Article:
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Non-Governmental Organisations (NGO’S) and Corporate Social

Responsibility

The role of NGOs, by some seen as “a third force” in the


international system (Florini, 2000), in bringing CSR on the international
agenda, brings forth a number of questions. Which are these NGOs and
what are their reasons for involvement? What are their aims and how do
they go about to achieve these? Who do the NGOs represent and how is
this representation played out? What is the content of the initiatives
advocated by the NGOs and the basis for their construction? How does
this relate to the already existing body of international instruments and
procedures concerning the relation between TNCs and human?

The development of social movements and NGOs is not a


phenomenon of the 1960s, but has a long history (two examples are
discussed further below in section 4.1 below).22 in the 19th century this
development was very much entangled with the development of multi
government agencies or what we today call IGOs (Chatfield, 1997).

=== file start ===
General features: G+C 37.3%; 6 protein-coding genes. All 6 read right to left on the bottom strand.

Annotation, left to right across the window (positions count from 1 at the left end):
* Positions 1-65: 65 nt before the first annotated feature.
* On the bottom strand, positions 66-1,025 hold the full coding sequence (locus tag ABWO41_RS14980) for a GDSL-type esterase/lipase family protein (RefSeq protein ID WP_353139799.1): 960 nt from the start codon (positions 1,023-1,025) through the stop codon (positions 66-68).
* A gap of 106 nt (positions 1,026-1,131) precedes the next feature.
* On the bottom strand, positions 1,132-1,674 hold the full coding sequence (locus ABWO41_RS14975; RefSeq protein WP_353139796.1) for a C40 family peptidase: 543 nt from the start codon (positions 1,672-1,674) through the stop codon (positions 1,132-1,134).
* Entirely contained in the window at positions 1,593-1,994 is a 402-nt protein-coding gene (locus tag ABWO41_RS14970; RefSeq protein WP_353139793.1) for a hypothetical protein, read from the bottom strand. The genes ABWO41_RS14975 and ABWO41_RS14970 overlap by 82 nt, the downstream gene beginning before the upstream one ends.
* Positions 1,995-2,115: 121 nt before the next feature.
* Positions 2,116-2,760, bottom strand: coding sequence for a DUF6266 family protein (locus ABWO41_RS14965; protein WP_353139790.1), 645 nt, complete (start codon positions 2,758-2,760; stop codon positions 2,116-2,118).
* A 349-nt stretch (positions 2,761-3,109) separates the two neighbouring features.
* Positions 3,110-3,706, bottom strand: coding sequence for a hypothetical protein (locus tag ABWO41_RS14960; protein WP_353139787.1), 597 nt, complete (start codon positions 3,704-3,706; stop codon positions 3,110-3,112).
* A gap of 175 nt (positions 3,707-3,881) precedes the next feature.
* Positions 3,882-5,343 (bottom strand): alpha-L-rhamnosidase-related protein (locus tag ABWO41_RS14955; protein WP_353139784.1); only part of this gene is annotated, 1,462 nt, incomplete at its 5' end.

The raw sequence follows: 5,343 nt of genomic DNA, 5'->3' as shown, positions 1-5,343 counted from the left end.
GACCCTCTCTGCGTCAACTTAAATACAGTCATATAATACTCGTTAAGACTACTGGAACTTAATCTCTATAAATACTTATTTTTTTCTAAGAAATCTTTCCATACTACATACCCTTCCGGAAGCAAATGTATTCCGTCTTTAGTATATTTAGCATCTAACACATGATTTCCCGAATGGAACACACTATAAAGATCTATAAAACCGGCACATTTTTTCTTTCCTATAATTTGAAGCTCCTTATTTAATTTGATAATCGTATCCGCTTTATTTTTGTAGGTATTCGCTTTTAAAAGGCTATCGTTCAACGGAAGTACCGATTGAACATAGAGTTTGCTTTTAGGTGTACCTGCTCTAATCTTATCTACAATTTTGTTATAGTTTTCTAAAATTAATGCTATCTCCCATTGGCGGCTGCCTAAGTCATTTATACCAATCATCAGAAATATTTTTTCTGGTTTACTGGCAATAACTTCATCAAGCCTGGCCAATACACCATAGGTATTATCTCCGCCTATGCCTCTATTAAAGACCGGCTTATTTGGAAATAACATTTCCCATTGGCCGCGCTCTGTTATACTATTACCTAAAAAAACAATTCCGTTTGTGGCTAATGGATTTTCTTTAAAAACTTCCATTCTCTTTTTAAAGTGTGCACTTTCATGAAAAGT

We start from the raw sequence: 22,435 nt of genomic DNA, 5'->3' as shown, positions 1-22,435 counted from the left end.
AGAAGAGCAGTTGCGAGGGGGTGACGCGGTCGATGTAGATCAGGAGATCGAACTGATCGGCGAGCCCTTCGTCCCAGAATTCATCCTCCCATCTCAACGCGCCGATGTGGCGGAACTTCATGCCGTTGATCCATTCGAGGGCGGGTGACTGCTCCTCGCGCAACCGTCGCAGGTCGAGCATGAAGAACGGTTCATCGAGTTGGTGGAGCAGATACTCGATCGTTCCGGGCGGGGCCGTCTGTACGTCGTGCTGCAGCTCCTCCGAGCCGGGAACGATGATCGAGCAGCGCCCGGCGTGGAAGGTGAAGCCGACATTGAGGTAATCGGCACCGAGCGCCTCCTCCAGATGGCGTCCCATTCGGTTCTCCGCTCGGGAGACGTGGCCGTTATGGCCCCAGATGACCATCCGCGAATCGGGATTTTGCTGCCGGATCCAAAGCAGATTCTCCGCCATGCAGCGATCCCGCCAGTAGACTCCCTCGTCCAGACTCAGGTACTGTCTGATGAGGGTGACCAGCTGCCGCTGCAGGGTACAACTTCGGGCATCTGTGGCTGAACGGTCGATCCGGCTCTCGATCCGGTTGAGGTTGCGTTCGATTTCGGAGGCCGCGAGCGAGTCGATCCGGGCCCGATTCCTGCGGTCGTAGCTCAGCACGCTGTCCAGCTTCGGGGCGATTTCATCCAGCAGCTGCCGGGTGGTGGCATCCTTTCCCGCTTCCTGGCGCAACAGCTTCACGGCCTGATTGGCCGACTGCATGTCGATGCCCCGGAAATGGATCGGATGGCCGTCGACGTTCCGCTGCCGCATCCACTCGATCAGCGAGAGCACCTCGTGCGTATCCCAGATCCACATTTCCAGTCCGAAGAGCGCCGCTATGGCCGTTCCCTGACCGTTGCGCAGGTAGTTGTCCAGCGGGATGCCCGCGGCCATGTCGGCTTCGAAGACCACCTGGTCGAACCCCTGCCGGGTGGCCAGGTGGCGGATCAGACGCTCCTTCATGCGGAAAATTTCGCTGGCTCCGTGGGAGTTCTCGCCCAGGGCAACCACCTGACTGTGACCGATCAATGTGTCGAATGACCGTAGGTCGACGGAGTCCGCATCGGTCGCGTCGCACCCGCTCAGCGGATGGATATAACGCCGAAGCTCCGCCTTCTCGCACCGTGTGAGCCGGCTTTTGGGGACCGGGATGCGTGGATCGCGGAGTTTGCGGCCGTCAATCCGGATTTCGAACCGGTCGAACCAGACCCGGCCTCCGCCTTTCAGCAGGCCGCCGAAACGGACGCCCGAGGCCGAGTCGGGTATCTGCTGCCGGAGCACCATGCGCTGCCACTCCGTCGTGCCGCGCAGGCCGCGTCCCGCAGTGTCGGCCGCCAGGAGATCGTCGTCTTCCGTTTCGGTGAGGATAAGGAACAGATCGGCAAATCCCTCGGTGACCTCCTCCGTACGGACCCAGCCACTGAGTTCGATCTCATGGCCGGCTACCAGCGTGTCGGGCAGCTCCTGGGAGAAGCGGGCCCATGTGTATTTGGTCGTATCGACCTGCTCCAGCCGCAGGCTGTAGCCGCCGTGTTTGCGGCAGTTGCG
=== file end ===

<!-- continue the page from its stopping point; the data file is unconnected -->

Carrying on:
During this period IGOs were created by the European states to deal with
issues such as health, commerce, communication and technology, and
they grew rapidly. These IGOs, together with the INGOs that also
developed, laid the foundation to the formation of the international
system, as we know it today. During the 1930s this interaction faded, but
was regained after World War II.

The term NGO came into use in 1945 when the UN needed to
make a distinction of participation rights between intergovernmental
specialized agencies and the so-called international private
organizations.23 The NGOs were from the start successful in
strengthening and formalizing their relations to the UN, 24 as well as